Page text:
The Anti-Terrorism Council (ATC) has designated the Communist Party of the Philippines-New People’s Army (CPP-NPA) and the Islamic State East Asia, Maute Group, Daulah Islamiyah, and other associated groups as “terrorist organizations, associations, and/or groups of persons”.
The two separate resolutions, which were approved on December 9, were signed by ATC chair, Executive Secretary Salvador Medialdea, and the body’s vice chair, National Security Adviser Hermogenes Esperon, Jr.
The ATC is composed of nine members of the Cabinet including the Executive Secretary, National Security Adviser, Secretary of Foreign Affairs, Secretary of National Defense, Secretary of Interior and Local Government, Secretary of Finance, Secretary of Justice, Secretary of Information and Communications Technology, and the Executive Director of the Anti-Money Laundering Council.
ATC Resolution Number 12 which designated the CPP-NPA, with its armed wing known as the “Bagong Hukbong Bayan”, used as a basis the February 21, 2018 petition filed by the National Prosecution Service (NPS) of the Department of Justice (DOJ) before the Manila Regional Trial Court Branch 19, docketed as Case No. R-MNL-18-00925-CV, “praying that the CPP-NPA be declared as terrorist and outlawed organizations, associations, and/or group of persons pursuant to Section 17 of Republic Act No. 9372, otherwise known as the Human Security Act of 2007 “.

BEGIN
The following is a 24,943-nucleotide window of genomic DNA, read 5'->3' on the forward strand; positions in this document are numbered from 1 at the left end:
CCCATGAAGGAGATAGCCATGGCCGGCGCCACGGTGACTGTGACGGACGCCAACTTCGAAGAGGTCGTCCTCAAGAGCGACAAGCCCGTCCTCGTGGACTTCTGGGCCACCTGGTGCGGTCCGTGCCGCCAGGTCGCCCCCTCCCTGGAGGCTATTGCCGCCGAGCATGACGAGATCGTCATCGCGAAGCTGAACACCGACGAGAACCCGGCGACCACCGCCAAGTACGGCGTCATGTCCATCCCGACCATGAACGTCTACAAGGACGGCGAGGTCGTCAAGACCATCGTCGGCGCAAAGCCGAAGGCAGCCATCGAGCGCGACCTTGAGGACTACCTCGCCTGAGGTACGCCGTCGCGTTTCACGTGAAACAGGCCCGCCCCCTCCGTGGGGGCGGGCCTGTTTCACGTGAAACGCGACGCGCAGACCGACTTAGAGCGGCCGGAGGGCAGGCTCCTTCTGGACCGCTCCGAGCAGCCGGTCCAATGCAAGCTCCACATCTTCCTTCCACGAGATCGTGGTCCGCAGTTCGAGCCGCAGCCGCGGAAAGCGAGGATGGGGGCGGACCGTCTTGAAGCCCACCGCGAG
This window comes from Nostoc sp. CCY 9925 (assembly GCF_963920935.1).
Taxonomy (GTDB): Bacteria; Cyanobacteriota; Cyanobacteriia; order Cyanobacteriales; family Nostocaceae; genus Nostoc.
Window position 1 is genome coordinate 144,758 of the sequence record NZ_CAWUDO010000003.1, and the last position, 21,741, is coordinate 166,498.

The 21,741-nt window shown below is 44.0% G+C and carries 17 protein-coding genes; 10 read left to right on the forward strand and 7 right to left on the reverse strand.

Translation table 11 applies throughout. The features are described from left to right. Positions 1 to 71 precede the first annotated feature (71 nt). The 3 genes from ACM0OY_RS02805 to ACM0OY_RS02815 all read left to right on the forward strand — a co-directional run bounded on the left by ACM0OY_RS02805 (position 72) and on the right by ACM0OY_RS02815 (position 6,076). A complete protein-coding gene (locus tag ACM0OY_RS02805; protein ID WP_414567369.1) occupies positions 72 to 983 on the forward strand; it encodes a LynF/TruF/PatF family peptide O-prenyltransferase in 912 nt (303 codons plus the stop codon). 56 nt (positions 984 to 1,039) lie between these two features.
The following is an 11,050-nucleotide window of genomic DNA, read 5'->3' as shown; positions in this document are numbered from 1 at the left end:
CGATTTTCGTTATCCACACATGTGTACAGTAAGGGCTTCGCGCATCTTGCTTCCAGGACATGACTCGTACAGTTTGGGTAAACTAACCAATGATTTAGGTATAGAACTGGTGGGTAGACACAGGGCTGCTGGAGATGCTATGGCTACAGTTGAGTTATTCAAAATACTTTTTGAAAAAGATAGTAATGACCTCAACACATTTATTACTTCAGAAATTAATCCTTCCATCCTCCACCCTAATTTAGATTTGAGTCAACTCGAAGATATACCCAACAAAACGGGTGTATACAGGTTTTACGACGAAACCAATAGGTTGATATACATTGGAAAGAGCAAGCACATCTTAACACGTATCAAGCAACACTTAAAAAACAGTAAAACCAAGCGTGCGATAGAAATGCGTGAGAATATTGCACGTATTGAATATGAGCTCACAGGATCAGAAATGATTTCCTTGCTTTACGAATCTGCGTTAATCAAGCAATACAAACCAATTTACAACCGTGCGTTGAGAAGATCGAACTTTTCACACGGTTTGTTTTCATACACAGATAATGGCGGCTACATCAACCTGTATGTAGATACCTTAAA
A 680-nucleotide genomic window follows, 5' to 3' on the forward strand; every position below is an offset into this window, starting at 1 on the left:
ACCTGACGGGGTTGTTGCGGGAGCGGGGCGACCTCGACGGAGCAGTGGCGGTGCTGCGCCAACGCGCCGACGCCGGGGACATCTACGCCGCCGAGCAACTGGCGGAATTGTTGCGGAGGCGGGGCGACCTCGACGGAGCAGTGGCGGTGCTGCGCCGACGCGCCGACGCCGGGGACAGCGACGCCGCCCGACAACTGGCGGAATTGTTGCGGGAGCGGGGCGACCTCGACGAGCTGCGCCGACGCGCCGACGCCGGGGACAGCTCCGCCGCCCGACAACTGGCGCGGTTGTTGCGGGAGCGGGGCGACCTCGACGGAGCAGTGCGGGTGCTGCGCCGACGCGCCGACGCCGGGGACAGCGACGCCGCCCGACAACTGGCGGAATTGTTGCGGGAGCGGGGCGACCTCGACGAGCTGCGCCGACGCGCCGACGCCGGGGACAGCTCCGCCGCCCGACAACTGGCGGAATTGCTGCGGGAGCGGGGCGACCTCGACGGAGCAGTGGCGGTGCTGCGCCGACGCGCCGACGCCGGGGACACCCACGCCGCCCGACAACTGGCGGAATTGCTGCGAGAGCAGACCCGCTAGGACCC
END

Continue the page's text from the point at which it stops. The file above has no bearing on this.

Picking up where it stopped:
The NPS, in its petition, said the CPP-NPA “was organized for the purpose of engaging in terrorism and, for almost half a century, have been and are still using acts of terror to sow and create a condition of widespread and extraordinary fear and panic among the populace in order to overthrow the duly constituted authorities and seize control of the Philippine Government through armed struggle.”
It also cited 12 incidents that constitute terrorist acts of murder, kidnapping, and arson to prove that the CPP-NPA continues to commit acts of terror to sow and create a condition of widespread and extraordinary fear and panic among the populace in order to topple the Philippine government which is the group’s ultimate goal.
“Filing of the said petition by the NPS, DOJ clearly established the existence of probable cause that the CPP-NPA committed, or attempted to commit, or conspired in the commission of the acts defined and penalized by the ATA (Anti-Terrorism Act),” ATC Resolution Number 12 read.
In justifying its designation of the CPP-NPA as a terrorist organization, it also invoked President Proclamation Number 374 issued on December 5, 2017, declaring the group as designated/identified terrorist organizations under Section 3 (e)(1) of Republic Act No. 10168, otherwise known as “The Terrorism Financing Prevention and Suppression Act of 2012”.
The law states that among the designated persons are “any person or entity designated and/or identified as a terrorist, one who finances terrorism, or a terrorist organization or group under the applicable United Nations Security Council resolution or by another jurisdiction or supranational jurisdiction”.
ATC Resolution Number 12 also cited the United States’ designation of the CPP-NPA as a “foreign terrorist organization” in August 2002 and those made by the European Union, Australia, United Kingdom, all in 2002; and New Zealand, in 2010.
“Now, therefore, the ATC, by virtue of the powers vested in us by Section 45 of ATA and pursuant to paragraph 3 of Section 25 of the ATA, finds probable cause that the CPP-NPA committed or conspired to commit the acts defined and penalized under Section 4 of the ATA and hereby designates the CPP-NPA as terrorist organizations, associations or groups of persons,” it added.